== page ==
Yesterday was a wonderful time at Martin Luther King Jr Library. Hundreds of people gathered throughout the afternoon to talk books and listen to the various authors talk about books. Some great fun.
On another fun note, Goodreads is running a giveaway of My Half of the Sky. It's a great book for the holidays...






Friday, November 1, 2013

Dealing with Rejection the Zen Way

Some rejections are easier than others--but it never feels good. One anecdote that helps me is the story of two monks. These monks were walking by a river and spotted a woman on the other side, obviously trying to get across. She held her skirt up, was putting her feet in the water tentatively. She looked across the river with fear in her eyes. Wise Monk walked through the water, picked her up, and brought her across. She thanked him and went on her way.
At the end of the day, Young Monk  said, "I can't believe you touched that woman. That's against the tenets of our practice."
Wise Monk said, "I only held her in my arms for a few minutes to help her across the river. You've obviously been holding her in your heart ever since. Which is worse?"
So when those rejections come (and they will) remember to be like the Wise Monk. Just hold them in your hands for a few minutes and then let them go.

What People Are Saying About My Half of the Sky

My Half of the Sky was the BookSense Pick for August 2006 as well as a Forbes Book Club Pick.

"McBurney-Lin tells a wonderfully entertaining story with the traditional coming-of-age theme (which is experienced universally)...weaving in the cultural challenges of growing up in China's rapidly changing social system."
Mary Warpeha, co-President of the Minnesota Chapter of US-China Friendship Association
March 2010

"The novel ...includes many of the tales and the folk ways of the people living in the rural areas of South China, still followed provincially. The story takes place in current China, but could relate the dilemma of any young woman in rural China through the ages."
Kitty Trescott, National Board of the Midwest Region of US-China Friendship Association. March 2010

"A lot is expected of a young Chinese girl. My Half of the Sky by Jana McBurney-Lin is the story of Li Hui, a young girl who has just achieved marriageable age. She seeks to make the most of herself, but the expectations all around her make it difficult, as her parents seek to use her as pawn to their advantage, she is faced with what she believes to be true love. She must balance career, romance, and family, all to somehow make everyone happy, a tough endeavor indeed. An engaging and entertaining read from beginning to end, "My Half of the Sky" is a poignant tale of the modern Chinese woman, and recommended for community library collections.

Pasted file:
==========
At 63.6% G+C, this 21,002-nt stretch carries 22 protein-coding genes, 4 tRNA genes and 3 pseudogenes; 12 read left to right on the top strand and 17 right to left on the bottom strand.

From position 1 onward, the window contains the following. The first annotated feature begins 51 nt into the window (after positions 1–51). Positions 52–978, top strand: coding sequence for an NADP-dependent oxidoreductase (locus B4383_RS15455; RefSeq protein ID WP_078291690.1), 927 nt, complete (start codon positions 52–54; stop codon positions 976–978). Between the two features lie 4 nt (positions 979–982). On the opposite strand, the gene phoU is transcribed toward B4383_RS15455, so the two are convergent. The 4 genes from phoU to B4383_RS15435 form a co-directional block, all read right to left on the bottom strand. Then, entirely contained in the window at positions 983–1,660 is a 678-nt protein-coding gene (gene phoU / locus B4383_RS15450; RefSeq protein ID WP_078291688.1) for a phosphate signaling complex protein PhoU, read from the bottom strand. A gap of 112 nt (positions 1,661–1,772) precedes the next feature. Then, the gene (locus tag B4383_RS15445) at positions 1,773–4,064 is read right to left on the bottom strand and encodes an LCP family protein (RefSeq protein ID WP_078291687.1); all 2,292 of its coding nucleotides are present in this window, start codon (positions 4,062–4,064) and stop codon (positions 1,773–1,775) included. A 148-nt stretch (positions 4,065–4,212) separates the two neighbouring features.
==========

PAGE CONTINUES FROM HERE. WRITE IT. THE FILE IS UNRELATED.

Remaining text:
--Midwest Book Review November, 2008

“It is a rare women’s novel that sensitively describes the life of a young educated woman in modern-day China in its full complexity, without resorting to unnecessary sentimentalism. Jana’s deep knowledge of the realities of life in China and Singapore makes the reading extra rewarding. In fact, with every new page the novel gets harder to put down and you find yourself gobbling it up before you know it. Finally, the author has given a voice to the Li Hui in all of us, as we struggle for the golden middle between tradition and the modern momentum of our world.”
Isabella Sluzek
Friends of the Museum Book Review 2008

You'll be rooting all the way for Li Hui as she struggles, ahead of the curve, to be her own woman in an emerging, modern China. Jana McBurney-Lin's My half of the Sky is a beautiful, witty, touching debut novel.
Thomas B. Sawyer
Head Writer TV Series "Murder, She Wrote,"
Author - The Sixteenth Man

A complex and mesmerizingly original tale of a young Chinese woman caught between the modern world and the pull of her ancient culture. McBurney-Lin’s intimate portrait of China sparks with insights and is peopled with characters so rich and alive, they seem to breathe on the page. Dazzling and unforgettable.
Caroline Leavitt,
Author - Girls in Trouble

McBurney-Lin's debut novel is a gift. Li Hui is a memorable heroine, a young woman torn between her heart and her culture.Her daunting journey is a trip into China's complicated soul, and a deeply moving exploration of love, honor, duty, and loss." Frank Baldwin, Author - Balling the Jack

My Half of the Sky is a wonderfully-crafted story that was obviously written with a piece of McBurney-Lin's heart. A masterpiece."
Lee Lofland, Author - Howdunit: Police Procedure and Investigation

My Half of the Sky heralds the arrival of a fantastic new storyteller. With artistry and precision, Jana McBurney-Lin's clear-eyed prose takes the reader on a new journey into a past world that speaks to a modern sensibility, a modern world, a modern woman. This is a book to be treasured.
Emily Rapp, Author - The Poster Child

Through vivid descriptions of sights and smells, Jana McBurney-Lin's My Half of the Sky is a haunting, emotional journey of what it means to be an honorable female in modern China. Jill Ferguson, Author - Sometimes Art Can't Save You